The United States government is expected to hit the debt ceiling in less than two weeks, and Senate Democrats have said they're ready to raise it with a "clean" bill to avoid default on the national debt. Reports that Senate Republicans would consider supporting such a bill began to roll in on Monday.
Sens. Mark Kirk (R-Ill.), John McCain (R-Ariz.) and Lisa Murkowski (R-Alaska) have all floated the idea of voting for a clean debt limit increase, according to reports by Politico, ABC News and Public Radio International:
Though these Republicans seem willing to meet Democrats in the middle, House Speaker John Boehner (R-Ohio) has made clear that the House won't budge.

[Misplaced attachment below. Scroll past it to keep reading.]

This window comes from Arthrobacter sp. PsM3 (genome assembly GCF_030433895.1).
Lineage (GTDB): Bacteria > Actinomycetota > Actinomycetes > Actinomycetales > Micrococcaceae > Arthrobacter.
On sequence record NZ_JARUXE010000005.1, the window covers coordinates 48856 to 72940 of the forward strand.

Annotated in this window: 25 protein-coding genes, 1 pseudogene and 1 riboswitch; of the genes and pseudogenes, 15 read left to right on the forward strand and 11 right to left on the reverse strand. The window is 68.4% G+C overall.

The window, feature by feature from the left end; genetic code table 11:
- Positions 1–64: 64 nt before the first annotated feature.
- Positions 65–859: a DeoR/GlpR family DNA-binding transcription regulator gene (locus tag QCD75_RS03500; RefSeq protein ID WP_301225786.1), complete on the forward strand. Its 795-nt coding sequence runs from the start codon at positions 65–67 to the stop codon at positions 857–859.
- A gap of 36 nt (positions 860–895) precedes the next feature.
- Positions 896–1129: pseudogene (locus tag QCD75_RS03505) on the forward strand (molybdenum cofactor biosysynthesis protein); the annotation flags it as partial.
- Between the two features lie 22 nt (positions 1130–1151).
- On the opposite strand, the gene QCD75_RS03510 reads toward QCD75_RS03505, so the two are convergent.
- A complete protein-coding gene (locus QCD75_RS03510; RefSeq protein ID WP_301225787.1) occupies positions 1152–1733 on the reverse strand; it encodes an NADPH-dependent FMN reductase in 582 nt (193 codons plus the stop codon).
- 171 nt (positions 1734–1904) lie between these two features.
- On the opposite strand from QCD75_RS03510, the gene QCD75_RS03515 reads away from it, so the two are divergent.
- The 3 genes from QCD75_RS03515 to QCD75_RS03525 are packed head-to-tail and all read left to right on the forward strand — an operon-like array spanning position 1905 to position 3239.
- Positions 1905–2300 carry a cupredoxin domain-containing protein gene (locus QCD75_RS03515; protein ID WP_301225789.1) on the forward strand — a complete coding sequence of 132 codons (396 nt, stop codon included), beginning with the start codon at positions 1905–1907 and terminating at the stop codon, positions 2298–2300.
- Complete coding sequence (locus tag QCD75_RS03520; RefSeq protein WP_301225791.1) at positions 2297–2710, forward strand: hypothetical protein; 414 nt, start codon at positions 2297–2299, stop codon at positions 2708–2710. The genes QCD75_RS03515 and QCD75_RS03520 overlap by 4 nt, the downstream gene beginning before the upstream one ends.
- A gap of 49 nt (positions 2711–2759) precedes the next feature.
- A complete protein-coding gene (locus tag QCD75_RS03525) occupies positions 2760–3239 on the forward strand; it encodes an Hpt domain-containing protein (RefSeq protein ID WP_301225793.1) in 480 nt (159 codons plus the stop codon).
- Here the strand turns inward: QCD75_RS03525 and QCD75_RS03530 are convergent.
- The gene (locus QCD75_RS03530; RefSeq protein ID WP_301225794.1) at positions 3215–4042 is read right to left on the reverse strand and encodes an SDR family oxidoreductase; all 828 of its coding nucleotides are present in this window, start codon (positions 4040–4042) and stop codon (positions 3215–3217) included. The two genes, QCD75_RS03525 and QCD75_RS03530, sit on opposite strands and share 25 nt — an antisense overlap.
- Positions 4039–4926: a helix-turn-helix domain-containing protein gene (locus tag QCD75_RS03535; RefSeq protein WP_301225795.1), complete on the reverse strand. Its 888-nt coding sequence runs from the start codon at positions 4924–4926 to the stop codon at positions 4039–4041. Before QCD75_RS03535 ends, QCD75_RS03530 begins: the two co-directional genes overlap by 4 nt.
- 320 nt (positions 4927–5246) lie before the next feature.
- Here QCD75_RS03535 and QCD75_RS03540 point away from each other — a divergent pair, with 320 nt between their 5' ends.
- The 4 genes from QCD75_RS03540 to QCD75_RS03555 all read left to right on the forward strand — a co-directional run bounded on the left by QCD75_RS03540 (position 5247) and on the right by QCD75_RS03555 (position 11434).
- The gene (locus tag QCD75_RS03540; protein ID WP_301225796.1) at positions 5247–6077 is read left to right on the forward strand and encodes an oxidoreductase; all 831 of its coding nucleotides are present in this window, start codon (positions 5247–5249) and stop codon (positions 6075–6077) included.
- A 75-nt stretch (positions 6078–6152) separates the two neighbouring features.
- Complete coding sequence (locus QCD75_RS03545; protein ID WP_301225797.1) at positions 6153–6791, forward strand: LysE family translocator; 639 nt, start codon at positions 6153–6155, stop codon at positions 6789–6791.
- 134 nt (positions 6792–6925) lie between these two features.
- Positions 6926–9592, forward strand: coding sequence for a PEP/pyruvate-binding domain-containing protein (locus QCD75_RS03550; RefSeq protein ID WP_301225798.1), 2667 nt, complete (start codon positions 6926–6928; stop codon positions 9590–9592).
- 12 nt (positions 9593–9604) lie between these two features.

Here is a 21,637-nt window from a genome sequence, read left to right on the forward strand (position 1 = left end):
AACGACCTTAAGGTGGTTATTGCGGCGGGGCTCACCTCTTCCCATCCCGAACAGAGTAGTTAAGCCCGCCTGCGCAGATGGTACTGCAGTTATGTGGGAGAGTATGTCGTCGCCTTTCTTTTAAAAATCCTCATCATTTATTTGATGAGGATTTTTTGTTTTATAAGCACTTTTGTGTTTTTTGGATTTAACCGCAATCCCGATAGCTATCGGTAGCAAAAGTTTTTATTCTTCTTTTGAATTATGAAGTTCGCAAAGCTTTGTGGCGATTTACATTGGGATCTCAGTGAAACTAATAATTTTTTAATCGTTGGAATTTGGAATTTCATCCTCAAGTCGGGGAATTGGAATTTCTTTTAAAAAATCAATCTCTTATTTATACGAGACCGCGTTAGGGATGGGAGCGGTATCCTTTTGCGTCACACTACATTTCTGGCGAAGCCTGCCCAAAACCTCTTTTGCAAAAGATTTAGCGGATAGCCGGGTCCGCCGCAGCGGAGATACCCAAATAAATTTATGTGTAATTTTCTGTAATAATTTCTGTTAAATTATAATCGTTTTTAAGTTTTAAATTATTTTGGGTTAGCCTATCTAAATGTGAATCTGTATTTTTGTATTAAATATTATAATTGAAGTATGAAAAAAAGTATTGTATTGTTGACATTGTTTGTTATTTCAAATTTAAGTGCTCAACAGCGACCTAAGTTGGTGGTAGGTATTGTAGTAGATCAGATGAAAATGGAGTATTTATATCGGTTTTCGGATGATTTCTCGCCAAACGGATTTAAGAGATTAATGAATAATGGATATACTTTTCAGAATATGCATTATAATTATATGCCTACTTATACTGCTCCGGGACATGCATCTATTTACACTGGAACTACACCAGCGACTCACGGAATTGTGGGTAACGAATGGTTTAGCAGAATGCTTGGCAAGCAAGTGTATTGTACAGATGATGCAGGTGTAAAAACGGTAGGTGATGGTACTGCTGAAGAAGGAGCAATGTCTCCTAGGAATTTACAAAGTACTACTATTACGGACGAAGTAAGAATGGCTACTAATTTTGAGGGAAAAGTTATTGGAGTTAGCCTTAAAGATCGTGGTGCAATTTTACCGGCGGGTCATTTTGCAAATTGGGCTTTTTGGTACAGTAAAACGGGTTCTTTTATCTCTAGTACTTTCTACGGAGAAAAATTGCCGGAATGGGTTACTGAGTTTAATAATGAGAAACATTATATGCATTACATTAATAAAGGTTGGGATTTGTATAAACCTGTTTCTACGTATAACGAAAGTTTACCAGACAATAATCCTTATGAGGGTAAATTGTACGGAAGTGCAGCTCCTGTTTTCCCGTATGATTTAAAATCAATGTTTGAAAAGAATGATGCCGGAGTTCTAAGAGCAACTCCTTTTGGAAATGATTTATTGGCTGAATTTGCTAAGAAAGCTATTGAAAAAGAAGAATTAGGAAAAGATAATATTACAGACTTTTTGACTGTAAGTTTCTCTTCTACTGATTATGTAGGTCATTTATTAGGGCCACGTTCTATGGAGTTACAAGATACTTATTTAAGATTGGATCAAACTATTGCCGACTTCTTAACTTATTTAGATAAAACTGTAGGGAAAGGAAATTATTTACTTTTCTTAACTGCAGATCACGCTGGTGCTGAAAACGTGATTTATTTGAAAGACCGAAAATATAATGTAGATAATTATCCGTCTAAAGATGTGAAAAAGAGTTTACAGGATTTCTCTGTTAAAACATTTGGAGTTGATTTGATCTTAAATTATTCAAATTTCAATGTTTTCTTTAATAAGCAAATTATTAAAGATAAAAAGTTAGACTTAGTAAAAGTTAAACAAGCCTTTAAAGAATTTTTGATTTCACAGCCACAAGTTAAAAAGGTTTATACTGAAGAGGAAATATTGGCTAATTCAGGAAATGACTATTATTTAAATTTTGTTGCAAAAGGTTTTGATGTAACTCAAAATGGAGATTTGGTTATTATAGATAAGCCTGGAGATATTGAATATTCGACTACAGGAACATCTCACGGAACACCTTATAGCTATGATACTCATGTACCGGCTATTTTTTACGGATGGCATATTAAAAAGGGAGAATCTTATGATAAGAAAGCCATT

"We're not going to pass a clean debt limit increase," Boehner said on Sunday. "I told the president there's no way we're going to pass one. The votes are not in the House to pass a clean debt limit, and the president is risking default by not having a conversation with us."
Also on Sunday, Treasury Secretary Jacob Lew warned that it would be "dangerous" and "reckless" for Congress to allow Oct. 17 to pass without raising the debt limit, noting that a default would be a first for the U.S. government.
"If they don't extend the debt limit," Lew said, "we have a very, very short window of time before those scenarios start to be played out."